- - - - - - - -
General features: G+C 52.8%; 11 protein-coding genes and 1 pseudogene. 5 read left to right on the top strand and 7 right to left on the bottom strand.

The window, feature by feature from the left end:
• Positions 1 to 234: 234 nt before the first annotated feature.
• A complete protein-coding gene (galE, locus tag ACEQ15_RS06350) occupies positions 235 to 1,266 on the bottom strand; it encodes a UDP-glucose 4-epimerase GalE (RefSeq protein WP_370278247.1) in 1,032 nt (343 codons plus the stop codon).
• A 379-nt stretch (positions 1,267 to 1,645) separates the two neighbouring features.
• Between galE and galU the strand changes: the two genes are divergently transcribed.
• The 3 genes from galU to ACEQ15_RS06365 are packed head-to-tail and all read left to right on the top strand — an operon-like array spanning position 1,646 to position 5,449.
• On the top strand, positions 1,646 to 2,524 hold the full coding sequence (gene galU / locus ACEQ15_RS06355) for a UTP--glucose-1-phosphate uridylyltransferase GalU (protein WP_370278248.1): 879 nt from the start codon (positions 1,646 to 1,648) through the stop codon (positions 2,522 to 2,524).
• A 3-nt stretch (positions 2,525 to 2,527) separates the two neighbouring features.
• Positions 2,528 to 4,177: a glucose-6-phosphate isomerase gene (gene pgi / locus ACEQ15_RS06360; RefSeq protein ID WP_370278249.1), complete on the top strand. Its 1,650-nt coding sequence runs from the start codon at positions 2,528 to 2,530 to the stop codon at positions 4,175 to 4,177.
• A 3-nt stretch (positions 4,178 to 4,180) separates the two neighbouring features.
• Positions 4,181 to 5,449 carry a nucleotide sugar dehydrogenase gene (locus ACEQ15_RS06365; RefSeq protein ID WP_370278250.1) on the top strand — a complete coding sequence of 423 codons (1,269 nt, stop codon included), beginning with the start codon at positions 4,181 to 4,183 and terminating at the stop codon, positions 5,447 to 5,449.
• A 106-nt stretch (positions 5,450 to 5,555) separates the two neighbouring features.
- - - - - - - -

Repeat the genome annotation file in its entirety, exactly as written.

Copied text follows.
General features: G+C 52.8%; 11 protein-coding genes and 1 pseudogene. 5 read left to right on the top strand and 7 right to left on the bottom strand.

The window, feature by feature from the left end:
• Positions 1 to 234: 234 nt before the first annotated feature.
• A complete protein-coding gene (galE, locus tag ACEQ15_RS06350) occupies positions 235 to 1,266 on the bottom strand; it encodes a UDP-glucose 4-epimerase GalE (RefSeq protein WP_370278247.1) in 1,032 nt (343 codons plus the stop codon).
• A 379-nt stretch (positions 1,267 to 1,645) separates the two neighbouring features.
• Between galE and galU the strand changes: the two genes are divergently transcribed.
• The 3 genes from galU to ACEQ15_RS06365 are packed head-to-tail and all read left to right on the top strand — an operon-like array spanning position 1,646 to position 5,449.
• On the top strand, positions 1,646 to 2,524 hold the full coding sequence (gene galU / locus ACEQ15_RS06355) for a UTP--glucose-1-phosphate uridylyltransferase GalU (protein WP_370278248.1): 879 nt from the start codon (positions 1,646 to 1,648) through the stop codon (positions 2,522 to 2,524).
• A 3-nt stretch (positions 2,525 to 2,527) separates the two neighbouring features.
• Positions 2,528 to 4,177: a glucose-6-phosphate isomerase gene (gene pgi / locus ACEQ15_RS06360; RefSeq protein ID WP_370278249.1), complete on the top strand. Its 1,650-nt coding sequence runs from the start codon at positions 2,528 to 2,530 to the stop codon at positions 4,175 to 4,177.
• A 3-nt stretch (positions 4,178 to 4,180) separates the two neighbouring features.
• Positions 4,181 to 5,449 carry a nucleotide sugar dehydrogenase gene (locus ACEQ15_RS06365; RefSeq protein ID WP_370278250.1) on the top strand — a complete coding sequence of 423 codons (1,269 nt, stop codon included), beginning with the start codon at positions 4,181 to 4,183 and terminating at the stop codon, positions 5,447 to 5,449.
• A 106-nt stretch (positions 5,450 to 5,555) separates the two neighbouring features.